Prostate Cancer Symptoms, Signs and Types | Cancer Research UK

as the most common cancer in men understanding prostate cancer is vital so I’ve come to Cambridge University Hospital to speak with doctor nana / Kassim to find out how they go about diagnosing this common cancer well Vincent prostate cancer is notoriously difficult to diagnose isn’t it indeed and in fact prostate cancer most often has no symptoms a man might go to his GP because he has noticed a change in his urinary symptoms and getting up at night maybe or having difficulty passing water and most often that’s due to a normal enlargement of the prostate as he gets older in fact prostate cancer doesn’t cause any symptoms and as is very advanced in which case it might mimic some of those symptoms of an obstructed or large prostate but if there are any concerns the first step is to go and see your GP who can then investigate further so what would you GP do most often what they’ll do is take a history from you do a examination of the prostate and do a PSA blood test what is a PSA test so PSA stands for prostate specific antigen it’s produced by the prostate gland and it’s a marker for the presence of prostate cancer however it can also be raised in other conditions so it’s not a very specific marker but it’s a first test that we can do to say whether we should proceed to further investigations so what happens if you get sent to the hospital for an examination the specialist will see you again take a history in an examination and then most often what they will do is arrange a prostate biopsy increasingly they might recommend a scan to be done first an MRI scan and then discuss with you what the best way to do a biopsy is and if it is cancer tell us what happens then tell us about some of the tests well a discussion then starts the first step is to make sure that we know exactly what kind of cancer it is and that might involve other types of scans for example a CT scan or a bone scan the kind of cancer is determined by the size of it or the stage of a cancer and once these pressures puts all that information together with what the biopsy has shown then they start to discuss with you what treatments are so now we know more about the tests and the good news is that the majority of men diagnosed with prostate cancer survived for ten or more years for further information visit the Cancer Research UK website or see the other videos in this series you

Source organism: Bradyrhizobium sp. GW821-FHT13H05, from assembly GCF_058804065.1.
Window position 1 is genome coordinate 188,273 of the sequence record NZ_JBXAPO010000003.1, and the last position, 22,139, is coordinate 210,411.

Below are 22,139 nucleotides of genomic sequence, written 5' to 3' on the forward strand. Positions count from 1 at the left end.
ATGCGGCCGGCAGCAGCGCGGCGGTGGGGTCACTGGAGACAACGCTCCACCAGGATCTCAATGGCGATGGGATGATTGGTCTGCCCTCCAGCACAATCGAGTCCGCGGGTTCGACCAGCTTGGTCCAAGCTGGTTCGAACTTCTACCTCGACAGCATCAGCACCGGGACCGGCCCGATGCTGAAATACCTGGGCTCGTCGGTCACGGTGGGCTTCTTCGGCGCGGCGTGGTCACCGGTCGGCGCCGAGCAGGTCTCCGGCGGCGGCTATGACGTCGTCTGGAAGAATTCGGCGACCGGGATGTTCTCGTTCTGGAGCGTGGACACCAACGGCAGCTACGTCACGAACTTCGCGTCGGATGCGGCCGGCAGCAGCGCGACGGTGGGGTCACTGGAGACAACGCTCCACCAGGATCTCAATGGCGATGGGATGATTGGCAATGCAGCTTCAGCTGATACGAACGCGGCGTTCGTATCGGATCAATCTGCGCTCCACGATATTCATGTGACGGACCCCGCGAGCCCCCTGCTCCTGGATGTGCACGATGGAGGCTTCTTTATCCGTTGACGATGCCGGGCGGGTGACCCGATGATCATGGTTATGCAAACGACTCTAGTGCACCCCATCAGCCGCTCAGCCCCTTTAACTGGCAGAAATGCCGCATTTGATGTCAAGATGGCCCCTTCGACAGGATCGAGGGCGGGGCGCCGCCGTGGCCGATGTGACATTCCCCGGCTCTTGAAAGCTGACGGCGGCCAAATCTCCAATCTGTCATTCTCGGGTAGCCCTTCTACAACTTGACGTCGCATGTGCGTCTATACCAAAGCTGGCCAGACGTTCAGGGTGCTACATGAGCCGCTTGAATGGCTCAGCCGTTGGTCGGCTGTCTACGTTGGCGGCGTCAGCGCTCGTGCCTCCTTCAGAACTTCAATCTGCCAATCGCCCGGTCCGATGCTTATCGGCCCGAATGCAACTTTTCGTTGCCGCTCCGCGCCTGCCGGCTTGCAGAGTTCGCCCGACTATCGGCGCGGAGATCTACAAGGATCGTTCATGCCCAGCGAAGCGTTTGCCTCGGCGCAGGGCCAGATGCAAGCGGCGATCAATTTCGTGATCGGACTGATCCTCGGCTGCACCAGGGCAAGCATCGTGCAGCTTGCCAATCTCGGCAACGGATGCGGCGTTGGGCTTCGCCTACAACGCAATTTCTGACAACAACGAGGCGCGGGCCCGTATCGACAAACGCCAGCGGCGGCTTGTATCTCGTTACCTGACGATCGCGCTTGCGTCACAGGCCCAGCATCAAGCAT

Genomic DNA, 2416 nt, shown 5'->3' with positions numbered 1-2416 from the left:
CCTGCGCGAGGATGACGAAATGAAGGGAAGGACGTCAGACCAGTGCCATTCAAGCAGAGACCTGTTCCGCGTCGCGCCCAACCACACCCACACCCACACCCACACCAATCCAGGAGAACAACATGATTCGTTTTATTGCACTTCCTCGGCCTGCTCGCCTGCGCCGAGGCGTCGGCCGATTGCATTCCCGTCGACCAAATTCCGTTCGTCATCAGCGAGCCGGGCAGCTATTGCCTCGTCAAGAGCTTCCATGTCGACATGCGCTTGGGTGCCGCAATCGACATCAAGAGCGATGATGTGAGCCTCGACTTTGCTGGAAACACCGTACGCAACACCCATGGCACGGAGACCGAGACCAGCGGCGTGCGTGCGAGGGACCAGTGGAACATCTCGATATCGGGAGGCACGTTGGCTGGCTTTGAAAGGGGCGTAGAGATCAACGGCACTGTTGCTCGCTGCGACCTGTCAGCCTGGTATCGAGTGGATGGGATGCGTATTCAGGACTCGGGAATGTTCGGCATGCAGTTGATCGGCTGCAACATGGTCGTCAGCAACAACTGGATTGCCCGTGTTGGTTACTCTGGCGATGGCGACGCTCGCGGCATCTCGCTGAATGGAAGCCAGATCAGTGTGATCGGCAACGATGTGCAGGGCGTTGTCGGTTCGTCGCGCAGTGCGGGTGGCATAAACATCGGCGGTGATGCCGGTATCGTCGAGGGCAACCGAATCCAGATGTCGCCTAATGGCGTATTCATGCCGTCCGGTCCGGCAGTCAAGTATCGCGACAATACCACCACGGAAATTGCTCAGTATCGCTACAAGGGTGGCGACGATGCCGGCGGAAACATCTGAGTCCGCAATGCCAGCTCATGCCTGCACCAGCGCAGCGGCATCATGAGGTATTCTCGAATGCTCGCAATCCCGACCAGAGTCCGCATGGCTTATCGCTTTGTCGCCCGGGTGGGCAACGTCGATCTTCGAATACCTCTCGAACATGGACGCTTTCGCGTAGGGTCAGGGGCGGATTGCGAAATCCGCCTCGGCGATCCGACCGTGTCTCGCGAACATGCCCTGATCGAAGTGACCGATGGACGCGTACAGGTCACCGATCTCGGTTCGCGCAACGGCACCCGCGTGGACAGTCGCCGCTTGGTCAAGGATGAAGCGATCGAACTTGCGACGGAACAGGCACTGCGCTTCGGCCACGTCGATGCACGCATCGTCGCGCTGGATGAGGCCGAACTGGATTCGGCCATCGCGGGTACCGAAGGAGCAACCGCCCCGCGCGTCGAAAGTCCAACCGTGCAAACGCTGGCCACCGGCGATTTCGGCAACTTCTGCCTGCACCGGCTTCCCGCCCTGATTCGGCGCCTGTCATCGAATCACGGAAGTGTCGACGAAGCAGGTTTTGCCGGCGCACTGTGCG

Prostate Cancer Symptoms, Signs and Types | Cancer Research UK
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